Self-flying taxis could zip through the skies of New Zealand if Kitty Hawk has anything to do about it. Financed by Google co-founder Larry Page, the company has reached an agreement with the country to test the planes for official certification – with plans to launch a commercial network in three years.

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Kitty Hawk could beat Uber in building a network of electric self-flying taxis. They’ve found a collaborator in New Zealand; prime minister Jacinda Ardern told The New York Times, “We’ve got an ambitious target in New Zealand of being net carbon zero by 2050…exciting projects like this are part of how we make that happen.”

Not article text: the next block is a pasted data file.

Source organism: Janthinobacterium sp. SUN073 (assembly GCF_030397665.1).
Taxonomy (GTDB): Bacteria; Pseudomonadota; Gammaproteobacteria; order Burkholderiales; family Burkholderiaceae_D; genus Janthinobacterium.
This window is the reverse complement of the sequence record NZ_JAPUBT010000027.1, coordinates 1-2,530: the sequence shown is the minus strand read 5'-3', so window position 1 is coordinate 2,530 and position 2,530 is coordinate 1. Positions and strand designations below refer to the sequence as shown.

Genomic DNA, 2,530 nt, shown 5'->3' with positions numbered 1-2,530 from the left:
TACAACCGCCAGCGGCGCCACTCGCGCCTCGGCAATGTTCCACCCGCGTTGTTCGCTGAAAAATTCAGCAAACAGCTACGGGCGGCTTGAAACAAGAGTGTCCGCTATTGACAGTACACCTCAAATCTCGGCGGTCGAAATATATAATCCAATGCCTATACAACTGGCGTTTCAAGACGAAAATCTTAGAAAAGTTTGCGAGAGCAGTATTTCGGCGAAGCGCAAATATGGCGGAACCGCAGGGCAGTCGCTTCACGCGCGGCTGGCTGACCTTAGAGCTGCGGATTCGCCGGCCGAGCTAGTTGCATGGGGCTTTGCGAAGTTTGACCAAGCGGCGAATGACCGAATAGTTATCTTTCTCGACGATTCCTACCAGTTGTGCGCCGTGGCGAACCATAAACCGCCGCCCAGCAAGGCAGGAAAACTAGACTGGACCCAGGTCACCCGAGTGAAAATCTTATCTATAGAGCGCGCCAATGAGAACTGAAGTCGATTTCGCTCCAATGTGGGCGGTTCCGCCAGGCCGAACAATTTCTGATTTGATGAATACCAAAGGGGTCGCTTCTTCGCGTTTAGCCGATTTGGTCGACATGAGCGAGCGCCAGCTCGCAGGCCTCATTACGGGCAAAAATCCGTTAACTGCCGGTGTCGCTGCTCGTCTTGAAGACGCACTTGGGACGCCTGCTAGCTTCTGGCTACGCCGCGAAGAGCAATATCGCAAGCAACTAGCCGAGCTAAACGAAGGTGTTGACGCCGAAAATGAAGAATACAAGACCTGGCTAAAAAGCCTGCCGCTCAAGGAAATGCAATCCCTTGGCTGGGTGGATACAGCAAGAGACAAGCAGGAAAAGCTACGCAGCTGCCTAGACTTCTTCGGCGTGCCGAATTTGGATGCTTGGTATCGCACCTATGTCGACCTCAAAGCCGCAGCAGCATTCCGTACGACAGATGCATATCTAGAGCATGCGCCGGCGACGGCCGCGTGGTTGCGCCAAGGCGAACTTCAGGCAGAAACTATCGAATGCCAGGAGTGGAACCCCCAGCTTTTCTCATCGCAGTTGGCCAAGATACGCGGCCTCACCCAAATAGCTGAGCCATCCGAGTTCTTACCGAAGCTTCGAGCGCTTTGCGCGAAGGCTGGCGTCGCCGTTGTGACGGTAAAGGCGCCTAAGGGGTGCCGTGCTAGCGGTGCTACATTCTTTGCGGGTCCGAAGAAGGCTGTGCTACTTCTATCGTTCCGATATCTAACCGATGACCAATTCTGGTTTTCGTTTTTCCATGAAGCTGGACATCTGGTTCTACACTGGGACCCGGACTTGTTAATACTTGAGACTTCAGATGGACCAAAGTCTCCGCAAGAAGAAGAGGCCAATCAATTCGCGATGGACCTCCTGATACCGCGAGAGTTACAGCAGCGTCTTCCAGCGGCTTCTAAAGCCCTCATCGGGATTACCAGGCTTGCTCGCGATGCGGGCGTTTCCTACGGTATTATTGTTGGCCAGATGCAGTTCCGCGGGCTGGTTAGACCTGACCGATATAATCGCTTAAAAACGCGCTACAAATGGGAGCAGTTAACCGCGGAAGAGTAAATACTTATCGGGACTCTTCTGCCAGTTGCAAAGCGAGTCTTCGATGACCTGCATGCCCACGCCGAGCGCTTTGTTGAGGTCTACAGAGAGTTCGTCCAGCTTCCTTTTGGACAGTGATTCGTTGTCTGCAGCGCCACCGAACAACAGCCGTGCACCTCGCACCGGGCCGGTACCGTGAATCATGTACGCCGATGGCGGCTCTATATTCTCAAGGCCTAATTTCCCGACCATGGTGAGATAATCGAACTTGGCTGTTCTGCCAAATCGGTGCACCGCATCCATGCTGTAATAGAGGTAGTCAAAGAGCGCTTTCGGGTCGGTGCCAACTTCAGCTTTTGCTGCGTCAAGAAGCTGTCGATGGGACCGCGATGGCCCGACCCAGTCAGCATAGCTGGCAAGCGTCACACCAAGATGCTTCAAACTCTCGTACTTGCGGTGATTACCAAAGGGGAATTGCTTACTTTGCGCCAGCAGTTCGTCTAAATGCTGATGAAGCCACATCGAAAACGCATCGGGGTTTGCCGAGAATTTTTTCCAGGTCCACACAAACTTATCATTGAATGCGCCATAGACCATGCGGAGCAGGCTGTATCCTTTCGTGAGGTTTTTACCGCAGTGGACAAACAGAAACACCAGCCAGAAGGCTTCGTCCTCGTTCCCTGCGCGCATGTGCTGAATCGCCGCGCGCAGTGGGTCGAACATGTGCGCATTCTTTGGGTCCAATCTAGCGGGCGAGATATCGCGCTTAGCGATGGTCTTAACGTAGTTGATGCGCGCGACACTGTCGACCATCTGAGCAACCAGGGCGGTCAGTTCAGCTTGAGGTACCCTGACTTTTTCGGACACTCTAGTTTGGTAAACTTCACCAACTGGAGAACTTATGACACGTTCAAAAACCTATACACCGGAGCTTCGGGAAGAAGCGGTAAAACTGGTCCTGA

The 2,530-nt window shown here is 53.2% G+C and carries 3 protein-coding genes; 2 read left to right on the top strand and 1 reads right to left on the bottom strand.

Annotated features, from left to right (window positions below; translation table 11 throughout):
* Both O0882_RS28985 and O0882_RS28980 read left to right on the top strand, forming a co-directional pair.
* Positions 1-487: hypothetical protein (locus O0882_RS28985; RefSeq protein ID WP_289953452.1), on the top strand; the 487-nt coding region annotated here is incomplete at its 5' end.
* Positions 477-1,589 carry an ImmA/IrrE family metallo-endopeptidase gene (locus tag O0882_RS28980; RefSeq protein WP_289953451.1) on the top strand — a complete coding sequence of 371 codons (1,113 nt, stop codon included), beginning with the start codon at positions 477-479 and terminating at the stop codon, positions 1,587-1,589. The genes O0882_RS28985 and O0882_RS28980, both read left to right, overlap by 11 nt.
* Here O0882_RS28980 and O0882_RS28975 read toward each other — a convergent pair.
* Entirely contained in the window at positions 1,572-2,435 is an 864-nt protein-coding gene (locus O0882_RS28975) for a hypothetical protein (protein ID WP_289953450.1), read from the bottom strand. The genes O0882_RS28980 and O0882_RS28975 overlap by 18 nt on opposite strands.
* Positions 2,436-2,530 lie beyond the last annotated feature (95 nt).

Related: Google co-founder Larry Page secretly invested over $100M in two flying car startups

Kitty Hawk’s vertical take-off and landing (VTOL) aircraft, called Cora, will have a range of around 62 miles to start. 12 independent lift fans power the taxi so it can take off and land much like a helicopter, and doesn’t require a runway. With a 36-foot wingspan, the aircraft flies between 500 and 3,000 feet above the ground at around 110 miles per hour. Two passengers can ride inside, and The New York Times said the company is developing an app enabling travelers to call a self-flying taxi. The publication said Kitty Hawk doesn’t intend to sell their VTOL planes, but rather operate the commercial network.

Kitty Hawk is based in California, and a company called Zephyr Airworks is their operator in New Zealand. The project went by the code name Zee.Aero for a while, which Kitty Hawk said was the name of their Cora team during the development stage.

The New York Times pointed out nearly every prediction about how fast air taxis would take to the skies has been wrong — it remains to be seen if Kitty Hawk will be able to deliver.

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Via The New York Times

Images via Kitty Hawk